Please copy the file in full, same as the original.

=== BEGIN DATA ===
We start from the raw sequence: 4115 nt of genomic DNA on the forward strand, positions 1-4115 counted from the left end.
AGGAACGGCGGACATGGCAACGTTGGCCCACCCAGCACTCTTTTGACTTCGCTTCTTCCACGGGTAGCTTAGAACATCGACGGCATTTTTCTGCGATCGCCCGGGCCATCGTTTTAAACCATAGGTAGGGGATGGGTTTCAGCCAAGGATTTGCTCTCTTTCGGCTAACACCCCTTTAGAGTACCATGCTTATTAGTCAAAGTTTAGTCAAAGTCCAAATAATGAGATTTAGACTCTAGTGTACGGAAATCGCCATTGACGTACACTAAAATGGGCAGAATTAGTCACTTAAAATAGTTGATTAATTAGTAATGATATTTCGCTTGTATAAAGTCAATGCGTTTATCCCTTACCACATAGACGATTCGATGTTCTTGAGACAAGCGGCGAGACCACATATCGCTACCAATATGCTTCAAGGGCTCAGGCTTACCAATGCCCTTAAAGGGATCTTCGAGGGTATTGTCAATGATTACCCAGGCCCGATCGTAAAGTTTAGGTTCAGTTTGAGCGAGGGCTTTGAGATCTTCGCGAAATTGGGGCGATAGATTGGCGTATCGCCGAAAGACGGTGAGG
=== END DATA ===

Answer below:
We start from the raw sequence: 4115 nt of genomic DNA on the forward strand, positions 1-4115 counted from the left end.
AGGAACGGCGGACATGGCAACGTTGGCCCACCCAGCACTCTTTTGACTTCGCTTCTTCCACGGGTAGCTTAGAACATCGACGGCATTTTTCTGCGATCGCCCGGGCCATCGTTTTAAACCATAGGTAGGGGATGGGTTTCAGCCAAGGATTTGCTCTCTTTCGGCTAACACCCCTTTAGAGTACCATGCTTATTAGTCAAAGTTTAGTCAAAGTCCAAATAATGAGATTTAGACTCTAGTGTACGGAAATCGCCATTGACGTACACTAAAATGGGCAGAATTAGTCACTTAAAATAGTTGATTAATTAGTAATGATATTTCGCTTGTATAAAGTCAATGCGTTTATCCCTTACCACATAGACGATTCGATGTTCTTGAGACAAGCGGCGAGACCACATATCGCTACCAATATGCTTCAAGGGCTCAGGCTTACCAATGCCCTTAAAGGGATCTTCGAGGGTATTGTCAATGATTACCCAGGCCCGATCGTAAAGTTTAGGTTCAGTTTGAGCGAGGGCTTTGAGATCTTCGCGAAATTGGGGCGATAGATTGGCGTATCGCCGAAAGACGGTGAGG